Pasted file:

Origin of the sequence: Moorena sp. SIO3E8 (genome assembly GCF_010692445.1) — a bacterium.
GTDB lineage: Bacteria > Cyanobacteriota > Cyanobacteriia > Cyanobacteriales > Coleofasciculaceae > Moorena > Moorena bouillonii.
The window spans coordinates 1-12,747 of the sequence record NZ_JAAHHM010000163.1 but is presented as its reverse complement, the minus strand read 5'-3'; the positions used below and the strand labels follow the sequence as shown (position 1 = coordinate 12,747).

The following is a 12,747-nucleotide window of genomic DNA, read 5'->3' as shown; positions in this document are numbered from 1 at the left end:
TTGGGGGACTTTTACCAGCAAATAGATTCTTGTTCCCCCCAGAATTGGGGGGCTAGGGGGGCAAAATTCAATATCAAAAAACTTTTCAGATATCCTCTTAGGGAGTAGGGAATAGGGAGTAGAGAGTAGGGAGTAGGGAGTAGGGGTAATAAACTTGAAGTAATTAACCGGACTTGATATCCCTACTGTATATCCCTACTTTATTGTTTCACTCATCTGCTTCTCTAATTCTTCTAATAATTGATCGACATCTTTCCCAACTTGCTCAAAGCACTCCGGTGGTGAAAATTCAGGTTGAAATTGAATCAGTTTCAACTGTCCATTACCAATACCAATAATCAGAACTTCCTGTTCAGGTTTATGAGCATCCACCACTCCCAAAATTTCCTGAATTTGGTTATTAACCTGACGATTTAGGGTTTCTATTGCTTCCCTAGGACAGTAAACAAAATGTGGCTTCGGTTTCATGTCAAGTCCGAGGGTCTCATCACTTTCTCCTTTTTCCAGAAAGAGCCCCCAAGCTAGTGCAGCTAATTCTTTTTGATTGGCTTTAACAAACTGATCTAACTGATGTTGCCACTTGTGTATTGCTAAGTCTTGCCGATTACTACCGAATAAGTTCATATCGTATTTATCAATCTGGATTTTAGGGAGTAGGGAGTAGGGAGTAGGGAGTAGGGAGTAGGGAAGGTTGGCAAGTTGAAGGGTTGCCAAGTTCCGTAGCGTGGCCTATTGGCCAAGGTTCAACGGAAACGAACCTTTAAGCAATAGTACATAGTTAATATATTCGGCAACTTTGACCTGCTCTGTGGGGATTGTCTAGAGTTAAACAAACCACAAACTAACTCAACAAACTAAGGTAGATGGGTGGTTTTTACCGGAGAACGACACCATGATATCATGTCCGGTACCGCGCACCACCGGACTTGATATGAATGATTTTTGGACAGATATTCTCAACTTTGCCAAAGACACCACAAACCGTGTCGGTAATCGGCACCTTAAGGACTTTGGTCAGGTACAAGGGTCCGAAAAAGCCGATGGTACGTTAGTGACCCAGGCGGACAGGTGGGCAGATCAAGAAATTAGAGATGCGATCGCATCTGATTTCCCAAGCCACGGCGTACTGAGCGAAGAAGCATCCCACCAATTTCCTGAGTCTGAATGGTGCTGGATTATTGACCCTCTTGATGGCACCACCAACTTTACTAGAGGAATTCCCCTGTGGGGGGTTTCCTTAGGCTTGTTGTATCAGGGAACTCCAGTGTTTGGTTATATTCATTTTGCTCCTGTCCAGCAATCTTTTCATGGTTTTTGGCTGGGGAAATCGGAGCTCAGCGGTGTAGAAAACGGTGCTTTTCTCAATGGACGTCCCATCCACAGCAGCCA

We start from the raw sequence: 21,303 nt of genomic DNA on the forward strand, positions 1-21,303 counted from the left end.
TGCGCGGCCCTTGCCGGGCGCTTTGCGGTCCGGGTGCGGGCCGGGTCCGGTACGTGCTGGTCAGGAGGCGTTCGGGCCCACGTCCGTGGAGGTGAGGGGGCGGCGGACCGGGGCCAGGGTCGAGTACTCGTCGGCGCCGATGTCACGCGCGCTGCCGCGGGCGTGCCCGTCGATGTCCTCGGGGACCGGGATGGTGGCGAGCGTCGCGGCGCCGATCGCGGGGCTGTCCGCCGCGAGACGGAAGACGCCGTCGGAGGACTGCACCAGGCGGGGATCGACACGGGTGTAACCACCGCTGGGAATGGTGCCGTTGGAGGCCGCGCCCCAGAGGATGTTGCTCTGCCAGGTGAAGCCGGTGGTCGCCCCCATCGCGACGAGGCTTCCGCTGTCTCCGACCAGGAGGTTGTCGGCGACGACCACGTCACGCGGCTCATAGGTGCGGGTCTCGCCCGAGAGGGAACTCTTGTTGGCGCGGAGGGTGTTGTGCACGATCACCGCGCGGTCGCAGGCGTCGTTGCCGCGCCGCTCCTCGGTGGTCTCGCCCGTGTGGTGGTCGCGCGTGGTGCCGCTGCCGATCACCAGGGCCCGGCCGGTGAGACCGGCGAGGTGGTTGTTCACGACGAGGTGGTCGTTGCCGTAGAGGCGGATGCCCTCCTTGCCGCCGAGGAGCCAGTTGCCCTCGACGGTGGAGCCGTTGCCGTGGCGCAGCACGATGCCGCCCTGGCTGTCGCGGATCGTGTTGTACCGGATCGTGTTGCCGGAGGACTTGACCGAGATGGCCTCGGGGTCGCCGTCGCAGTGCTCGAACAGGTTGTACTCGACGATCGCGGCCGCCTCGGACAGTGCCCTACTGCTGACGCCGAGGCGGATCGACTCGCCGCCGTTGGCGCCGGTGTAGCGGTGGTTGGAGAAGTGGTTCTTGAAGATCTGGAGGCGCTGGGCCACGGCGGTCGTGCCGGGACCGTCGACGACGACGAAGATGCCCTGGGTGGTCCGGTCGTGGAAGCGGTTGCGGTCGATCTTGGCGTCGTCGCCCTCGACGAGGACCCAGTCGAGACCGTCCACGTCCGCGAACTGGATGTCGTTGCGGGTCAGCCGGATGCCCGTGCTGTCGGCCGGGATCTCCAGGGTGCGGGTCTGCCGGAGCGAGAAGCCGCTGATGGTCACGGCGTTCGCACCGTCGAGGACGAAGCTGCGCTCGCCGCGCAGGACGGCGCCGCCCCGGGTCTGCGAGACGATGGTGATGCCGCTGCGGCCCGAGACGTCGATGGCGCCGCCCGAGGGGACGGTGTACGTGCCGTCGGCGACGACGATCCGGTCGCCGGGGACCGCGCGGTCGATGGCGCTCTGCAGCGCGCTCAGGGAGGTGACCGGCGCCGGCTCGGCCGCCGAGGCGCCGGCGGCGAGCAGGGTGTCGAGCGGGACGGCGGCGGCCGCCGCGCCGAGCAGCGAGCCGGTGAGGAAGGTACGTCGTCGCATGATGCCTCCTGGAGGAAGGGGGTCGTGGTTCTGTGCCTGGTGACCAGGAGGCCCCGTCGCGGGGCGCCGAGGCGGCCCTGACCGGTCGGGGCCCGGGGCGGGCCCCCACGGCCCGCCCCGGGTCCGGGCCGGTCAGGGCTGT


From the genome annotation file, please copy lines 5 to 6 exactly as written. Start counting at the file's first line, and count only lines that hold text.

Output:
TTGGGGGACTTTTACCAGCAAATAGATTCTTGTTCCCCCCAGAATTGGGGGGCTAGGGGGGCAAAATTCAATATCAAAAAACTTTTCAGATATCCTCTTAGGGAGTAGGGAATAGGGAGTAGAGAGTAGGGAGTAGGGAGTAGGGGTAATAAACTTGAAGTAATTAACCGGACTTGATATCCCTACTGTATATCCCTACTTTATTGTTTCACTCATCTGCTTCTCTAATTCTTCTAATAATTGATCGACATCTTTCCCAACTTGCTCAAAGCACTCCGGTGGTGAAAATTCAGGTTGAAATTGAATCAGTTTCAACTGTCCATTACCAATACCAATAATCAGAACTTCCTGTTCAGGTTTATGAGCATCCACCACTCCCAAAATTTCCTGAATTTGGTTATTAACCTGACGATTTAGGGTTTCTATTGCTTCCCTAGGACAGTAAACAAAATGTGGCTTCGGTTTCATGTCAAGTCCGAGGGTCTCATCACTTTCTCCTTTTTCCAGAAAGAGCCCCCAAGCTAGTGCAGCTAATTCTTTTTGATTGGCTTTAACAAACTGATCTAACTGATGTTGCCACTTGTGTATTGCTAAGTCTTGCCGATTACTACCGAATAAGTTCATATCGTATTTATCAATCTGGATTTTAGGGAGTAGGGAGTAGGGAGTAGGGAGTAGGGAGTAGGGAAGGTTGGCAAGTTGAAGGGTTGCCAAGTTCCGTAGCGTGGCCTATTGGCCAAGGTTCAACGGAAACGAACCTTTAAGCAATAGTACATAGTTAATATATTCGGCAACTTTGACCTGCTCTGTGGGGATTGTCTAGAGTTAAACAAACCACAAACTAACTCAACAAACTAAGGTAGATGGGTGGTTTTTACCGGAGAACGACACCATGATATCATGTCCGGTACCGCGCACCACCGGACTTGATATGAATGATTTTTGGACAGATATTCTCAACTTTGCCAAAGACACCACAAACCGTGTCGGTAATCGGCACCTTAAGGACTTTGGTCAGGTACAAGGGTCCGAAAAAGCCGATGGTACGTTAGTGACCCAGGCGGACAGGTGGGCAGATCAAGAAATTAGAGATGCGATCGCATCTGATTTCCCAAGCCACGGCGTACTGAGCGAAGAAGCATCCCACCAATTTCCTGAGTCTGAATGGTGCTGGATTATTGACCCTCTTGATGGCACCACCAACTTTACTAGAGGAATTCCCCTGTGGGGGGTTTCCTTAGGCTTGTTGTATCAGGGAACTCCAGTGTTTGGTTATATTCATTTTGCTCCTGTCCAGCAATCTTTTCATGGTTTTTGGCTGGGGAAATCGGAGCTCAGCGGTGTAGAAAACGGTGCTTTTCTCAATGGACGTCCCATCCACAGCAGCCA

We start from the raw sequence: 21,303 nt of genomic DNA on the forward strand, positions 1-21,303 counted from the left end.